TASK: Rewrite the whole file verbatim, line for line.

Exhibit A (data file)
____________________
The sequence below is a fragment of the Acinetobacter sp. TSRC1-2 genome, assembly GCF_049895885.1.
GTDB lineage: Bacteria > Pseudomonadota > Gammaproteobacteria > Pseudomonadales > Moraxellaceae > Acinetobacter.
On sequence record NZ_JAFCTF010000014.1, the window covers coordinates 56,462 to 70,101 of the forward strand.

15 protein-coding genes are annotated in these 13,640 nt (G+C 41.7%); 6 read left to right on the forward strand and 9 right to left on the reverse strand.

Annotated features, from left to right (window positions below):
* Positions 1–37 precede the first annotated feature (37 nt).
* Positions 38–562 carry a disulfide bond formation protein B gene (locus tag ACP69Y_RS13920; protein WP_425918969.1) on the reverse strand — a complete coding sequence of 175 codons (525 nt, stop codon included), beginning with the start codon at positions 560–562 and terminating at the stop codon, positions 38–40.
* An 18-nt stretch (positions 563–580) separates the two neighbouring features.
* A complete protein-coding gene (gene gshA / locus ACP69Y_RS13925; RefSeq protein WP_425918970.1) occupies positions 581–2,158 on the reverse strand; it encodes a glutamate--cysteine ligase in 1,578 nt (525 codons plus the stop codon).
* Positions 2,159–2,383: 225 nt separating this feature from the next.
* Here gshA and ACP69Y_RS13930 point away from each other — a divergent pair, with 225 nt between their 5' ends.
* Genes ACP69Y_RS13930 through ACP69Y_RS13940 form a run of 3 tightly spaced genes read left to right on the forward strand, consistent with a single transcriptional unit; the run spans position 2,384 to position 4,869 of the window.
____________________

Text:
The sequence below is a fragment of the Acinetobacter sp. TSRC1-2 genome, assembly GCF_049895885.1.
GTDB lineage: Bacteria > Pseudomonadota > Gammaproteobacteria > Pseudomonadales > Moraxellaceae > Acinetobacter.
On sequence record NZ_JAFCTF010000014.1, the window covers coordinates 56,462 to 70,101 of the forward strand.

15 protein-coding genes are annotated in these 13,640 nt (G+C 41.7%); 6 read left to right on the forward strand and 9 right to left on the reverse strand.

Annotated features, from left to right (window positions below):
* Positions 1–37 precede the first annotated feature (37 nt).
* Positions 38–562 carry a disulfide bond formation protein B gene (locus tag ACP69Y_RS13920; protein WP_425918969.1) on the reverse strand — a complete coding sequence of 175 codons (525 nt, stop codon included), beginning with the start codon at positions 560–562 and terminating at the stop codon, positions 38–40.
* An 18-nt stretch (positions 563–580) separates the two neighbouring features.
* A complete protein-coding gene (gene gshA / locus ACP69Y_RS13925; RefSeq protein WP_425918970.1) occupies positions 581–2,158 on the reverse strand; it encodes a glutamate--cysteine ligase in 1,578 nt (525 codons plus the stop codon).
* Positions 2,159–2,383: 225 nt separating this feature from the next.
* Here gshA and ACP69Y_RS13930 point away from each other — a divergent pair, with 225 nt between their 5' ends.
* Genes ACP69Y_RS13930 through ACP69Y_RS13940 form a run of 3 tightly spaced genes read left to right on the forward strand, consistent with a single transcriptional unit; the run spans position 2,384 to position 4,869 of the window.